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Condition is also validated and verified by grading companies, which have a mostly-objective scale of indicators of the condition and quality of a comic, and can judge it based on that scale. When they rate two or more comics as the same grade, they can be assumed to be more or less the same in condition, though the exact kinds and placement of damage can vary.

Between age and condition, most of the value of a comic is covered, but these are really just modifiers. A comic no one cares about, even in pristine condition and a perfect-10 grade isn't going to be worth all that much. Conversely, an older and more desirable comic, even in terrible condition, can still be worth tens of thousands of dollars.

Key Issues

A critical component to understanding desirability in comics is whether or not a comic is a key issue.

Comic Book Key Issues

A key issue is a specific kind of comic that marks an important event or happening. Key issues generally include things like:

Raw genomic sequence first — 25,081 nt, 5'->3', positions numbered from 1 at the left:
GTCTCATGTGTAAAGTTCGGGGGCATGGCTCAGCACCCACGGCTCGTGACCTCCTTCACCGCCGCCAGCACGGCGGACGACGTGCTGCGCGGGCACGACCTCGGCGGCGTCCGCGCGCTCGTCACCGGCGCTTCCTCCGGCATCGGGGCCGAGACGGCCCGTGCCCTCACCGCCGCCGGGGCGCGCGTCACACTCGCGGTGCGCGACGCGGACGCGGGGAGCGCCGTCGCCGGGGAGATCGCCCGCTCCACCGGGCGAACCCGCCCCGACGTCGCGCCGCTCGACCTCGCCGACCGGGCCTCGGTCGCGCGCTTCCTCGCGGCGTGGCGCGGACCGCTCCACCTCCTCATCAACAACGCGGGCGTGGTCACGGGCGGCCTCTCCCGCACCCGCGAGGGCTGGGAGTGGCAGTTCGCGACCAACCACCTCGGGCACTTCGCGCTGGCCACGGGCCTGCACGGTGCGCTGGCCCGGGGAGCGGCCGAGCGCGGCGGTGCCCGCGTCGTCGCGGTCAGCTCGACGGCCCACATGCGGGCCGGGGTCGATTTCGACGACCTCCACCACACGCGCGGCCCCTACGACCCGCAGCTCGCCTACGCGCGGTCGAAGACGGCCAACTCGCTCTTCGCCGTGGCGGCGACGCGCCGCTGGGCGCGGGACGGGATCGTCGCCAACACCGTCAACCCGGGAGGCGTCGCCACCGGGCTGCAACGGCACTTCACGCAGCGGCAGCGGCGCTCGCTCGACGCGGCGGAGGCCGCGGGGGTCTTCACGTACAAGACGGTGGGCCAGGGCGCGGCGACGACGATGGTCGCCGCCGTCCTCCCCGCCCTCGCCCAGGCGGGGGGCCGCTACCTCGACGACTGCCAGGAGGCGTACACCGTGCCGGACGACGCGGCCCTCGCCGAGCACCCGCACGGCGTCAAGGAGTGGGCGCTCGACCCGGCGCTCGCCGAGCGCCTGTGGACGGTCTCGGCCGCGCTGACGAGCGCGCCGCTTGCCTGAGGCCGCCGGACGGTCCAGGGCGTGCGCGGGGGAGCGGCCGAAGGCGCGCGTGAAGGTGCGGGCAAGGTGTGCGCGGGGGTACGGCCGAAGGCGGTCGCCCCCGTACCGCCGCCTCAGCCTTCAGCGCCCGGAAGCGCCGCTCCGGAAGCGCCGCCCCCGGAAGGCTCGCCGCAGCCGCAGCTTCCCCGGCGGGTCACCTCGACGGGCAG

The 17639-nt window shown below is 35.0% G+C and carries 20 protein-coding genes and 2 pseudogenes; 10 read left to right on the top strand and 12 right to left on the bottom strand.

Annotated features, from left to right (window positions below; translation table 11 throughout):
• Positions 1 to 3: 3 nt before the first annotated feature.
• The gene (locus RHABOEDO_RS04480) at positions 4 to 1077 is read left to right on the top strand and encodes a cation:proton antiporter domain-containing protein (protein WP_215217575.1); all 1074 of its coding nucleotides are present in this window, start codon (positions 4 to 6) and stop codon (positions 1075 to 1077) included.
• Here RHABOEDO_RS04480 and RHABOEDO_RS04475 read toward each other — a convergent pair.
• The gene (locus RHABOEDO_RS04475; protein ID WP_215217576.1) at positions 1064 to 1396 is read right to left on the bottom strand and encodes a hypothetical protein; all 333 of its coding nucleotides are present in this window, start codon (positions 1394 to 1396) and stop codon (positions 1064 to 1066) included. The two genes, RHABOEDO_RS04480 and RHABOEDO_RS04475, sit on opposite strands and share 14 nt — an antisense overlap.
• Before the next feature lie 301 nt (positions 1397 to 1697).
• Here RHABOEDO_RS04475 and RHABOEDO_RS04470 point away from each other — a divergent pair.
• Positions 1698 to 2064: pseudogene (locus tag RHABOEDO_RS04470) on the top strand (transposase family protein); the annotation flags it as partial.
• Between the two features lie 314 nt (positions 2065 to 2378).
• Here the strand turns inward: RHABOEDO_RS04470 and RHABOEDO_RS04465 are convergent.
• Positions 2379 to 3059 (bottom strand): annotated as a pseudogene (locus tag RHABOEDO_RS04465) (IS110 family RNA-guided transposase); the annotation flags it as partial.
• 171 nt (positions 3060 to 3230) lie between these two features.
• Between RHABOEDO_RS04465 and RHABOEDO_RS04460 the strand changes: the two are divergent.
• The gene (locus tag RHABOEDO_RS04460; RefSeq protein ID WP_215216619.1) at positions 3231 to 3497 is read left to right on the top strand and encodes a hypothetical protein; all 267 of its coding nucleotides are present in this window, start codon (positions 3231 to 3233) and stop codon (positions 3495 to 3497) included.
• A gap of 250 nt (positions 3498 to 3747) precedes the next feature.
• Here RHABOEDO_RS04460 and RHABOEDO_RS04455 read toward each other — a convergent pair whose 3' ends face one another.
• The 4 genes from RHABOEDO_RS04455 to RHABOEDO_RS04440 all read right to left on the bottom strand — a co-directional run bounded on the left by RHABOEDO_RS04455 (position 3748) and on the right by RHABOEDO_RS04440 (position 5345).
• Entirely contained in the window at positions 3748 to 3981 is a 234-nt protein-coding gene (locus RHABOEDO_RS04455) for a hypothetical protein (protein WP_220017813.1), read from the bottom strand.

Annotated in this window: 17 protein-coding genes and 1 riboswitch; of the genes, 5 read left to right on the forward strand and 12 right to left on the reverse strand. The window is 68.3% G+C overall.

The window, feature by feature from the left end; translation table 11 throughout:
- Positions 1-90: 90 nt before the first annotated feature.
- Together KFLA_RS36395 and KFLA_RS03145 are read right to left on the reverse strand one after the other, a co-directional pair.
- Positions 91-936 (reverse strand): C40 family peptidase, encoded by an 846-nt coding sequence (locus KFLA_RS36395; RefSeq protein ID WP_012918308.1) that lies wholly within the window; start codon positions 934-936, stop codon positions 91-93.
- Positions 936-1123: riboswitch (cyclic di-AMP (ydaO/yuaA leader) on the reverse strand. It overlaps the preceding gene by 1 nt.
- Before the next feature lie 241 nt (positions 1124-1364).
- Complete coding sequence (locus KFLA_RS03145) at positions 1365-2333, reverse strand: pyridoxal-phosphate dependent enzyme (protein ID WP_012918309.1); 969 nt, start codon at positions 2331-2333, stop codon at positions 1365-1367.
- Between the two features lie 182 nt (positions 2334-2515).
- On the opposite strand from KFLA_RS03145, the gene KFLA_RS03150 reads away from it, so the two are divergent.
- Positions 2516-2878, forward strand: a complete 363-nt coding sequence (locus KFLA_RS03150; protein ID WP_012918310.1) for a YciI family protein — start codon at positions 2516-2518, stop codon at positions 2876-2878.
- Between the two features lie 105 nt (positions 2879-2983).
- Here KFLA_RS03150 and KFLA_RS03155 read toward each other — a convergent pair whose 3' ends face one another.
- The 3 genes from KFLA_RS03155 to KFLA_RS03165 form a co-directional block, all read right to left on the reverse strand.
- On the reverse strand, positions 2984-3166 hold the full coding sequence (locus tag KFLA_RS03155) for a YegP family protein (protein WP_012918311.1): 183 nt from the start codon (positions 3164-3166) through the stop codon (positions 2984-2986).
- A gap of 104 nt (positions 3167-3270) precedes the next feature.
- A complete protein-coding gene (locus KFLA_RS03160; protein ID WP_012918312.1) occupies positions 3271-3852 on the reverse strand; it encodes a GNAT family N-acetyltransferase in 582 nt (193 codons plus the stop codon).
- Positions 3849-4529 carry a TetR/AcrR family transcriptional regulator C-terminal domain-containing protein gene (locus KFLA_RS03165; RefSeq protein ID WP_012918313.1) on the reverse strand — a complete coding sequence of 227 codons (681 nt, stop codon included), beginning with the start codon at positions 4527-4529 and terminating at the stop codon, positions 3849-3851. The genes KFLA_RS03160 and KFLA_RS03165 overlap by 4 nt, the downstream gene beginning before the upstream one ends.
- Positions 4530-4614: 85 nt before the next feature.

• The first issue of a new comic line, such as Superman #1.
  • The first appearance of a character, such as Detective Comics #27 (Batman's first appearance.)
  • The first appearance of an antagonist, such as Action Comics #23 (the first appearance of Lex Luthor.)
  • A major event or happening in a storyline, like the Death of Superman.

Not all of these constitute a major key issue, however. For example, the first appearance of Calendar Man, the Batman villain, isn't going to be very desirable for most Batman fans, even fans of his rogues gallery, who have many more iconic villains to track down first.